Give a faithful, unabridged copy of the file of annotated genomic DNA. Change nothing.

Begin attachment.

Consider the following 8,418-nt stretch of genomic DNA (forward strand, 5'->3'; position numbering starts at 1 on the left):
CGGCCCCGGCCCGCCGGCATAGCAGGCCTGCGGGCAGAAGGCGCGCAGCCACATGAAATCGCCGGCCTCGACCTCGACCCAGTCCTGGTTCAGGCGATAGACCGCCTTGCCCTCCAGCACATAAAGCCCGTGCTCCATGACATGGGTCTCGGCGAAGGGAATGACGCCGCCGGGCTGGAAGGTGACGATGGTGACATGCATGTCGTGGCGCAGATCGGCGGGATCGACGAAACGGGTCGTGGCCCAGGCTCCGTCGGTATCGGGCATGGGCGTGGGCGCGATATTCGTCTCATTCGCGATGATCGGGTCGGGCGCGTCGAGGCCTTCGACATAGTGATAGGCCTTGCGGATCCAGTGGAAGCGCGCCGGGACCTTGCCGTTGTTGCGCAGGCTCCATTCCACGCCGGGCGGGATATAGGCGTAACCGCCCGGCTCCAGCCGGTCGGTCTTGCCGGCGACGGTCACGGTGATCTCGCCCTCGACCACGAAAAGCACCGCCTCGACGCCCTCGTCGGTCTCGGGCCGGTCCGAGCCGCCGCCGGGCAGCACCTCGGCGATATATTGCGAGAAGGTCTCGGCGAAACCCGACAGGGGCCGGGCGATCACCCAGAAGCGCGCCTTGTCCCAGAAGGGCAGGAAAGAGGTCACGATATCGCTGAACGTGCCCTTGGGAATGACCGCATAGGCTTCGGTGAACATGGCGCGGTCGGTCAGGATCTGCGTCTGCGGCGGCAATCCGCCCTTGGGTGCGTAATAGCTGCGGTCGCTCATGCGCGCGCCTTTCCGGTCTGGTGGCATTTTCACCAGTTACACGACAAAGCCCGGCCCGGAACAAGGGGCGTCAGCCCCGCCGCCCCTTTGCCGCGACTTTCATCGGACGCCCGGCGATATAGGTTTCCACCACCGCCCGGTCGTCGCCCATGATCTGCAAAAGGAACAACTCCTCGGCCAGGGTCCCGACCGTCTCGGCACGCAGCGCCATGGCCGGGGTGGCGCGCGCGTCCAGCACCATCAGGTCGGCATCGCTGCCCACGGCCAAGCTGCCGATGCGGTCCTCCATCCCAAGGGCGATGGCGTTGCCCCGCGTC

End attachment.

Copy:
Consider the following 8,418-nt stretch of genomic DNA (forward strand, 5'->3'; position numbering starts at 1 on the left):
CGGCCCCGGCCCGCCGGCATAGCAGGCCTGCGGGCAGAAGGCGCGCAGCCACATGAAATCGCCGGCCTCGACCTCGACCCAGTCCTGGTTCAGGCGATAGACCGCCTTGCCCTCCAGCACATAAAGCCCGTGCTCCATGACATGGGTCTCGGCGAAGGGAATGACGCCGCCGGGCTGGAAGGTGACGATGGTGACATGCATGTCGTGGCGCAGATCGGCGGGATCGACGAAACGGGTCGTGGCCCAGGCTCCGTCGGTATCGGGCATGGGCGTGGGCGCGATATTCGTCTCATTCGCGATGATCGGGTCGGGCGCGTCGAGGCCTTCGACATAGTGATAGGCCTTGCGGATCCAGTGGAAGCGCGCCGGGACCTTGCCGTTGTTGCGCAGGCTCCATTCCACGCCGGGCGGGATATAGGCGTAACCGCCCGGCTCCAGCCGGTCGGTCTTGCCGGCGACGGTCACGGTGATCTCGCCCTCGACCACGAAAAGCACCGCCTCGACGCCCTCGTCGGTCTCGGGCCGGTCCGAGCCGCCGCCGGGCAGCACCTCGGCGATATATTGCGAGAAGGTCTCGGCGAAACCCGACAGGGGCCGGGCGATCACCCAGAAGCGCGCCTTGTCCCAGAAGGGCAGGAAAGAGGTCACGATATCGCTGAACGTGCCCTTGGGAATGACCGCATAGGCTTCGGTGAACATGGCGCGGTCGGTCAGGATCTGCGTCTGCGGCGGCAATCCGCCCTTGGGTGCGTAATAGCTGCGGTCGCTCATGCGCGCGCCTTTCCGGTCTGGTGGCATTTTCACCAGTTACACGACAAAGCCCGGCCCGGAACAAGGGGCGTCAGCCCCGCCGCCCCTTTGCCGCGACTTTCATCGGACGCCCGGCGATATAGGTTTCCACCACCGCCCGGTCGTCGCCCATGATCTGCAAAAGGAACAACTCCTCGGCCAGGGTCCCGACCGTCTCGGCACGCAGCGCCATGGCCGGGGTGGCGCGCGCGTCCAGCACCATCAGGTCGGCATCGCTGCCCACGGCCAAGCTGCCGATGCGGTCCTCCATCCCAAGGGCGATGGCGTTGCCCCGCGTC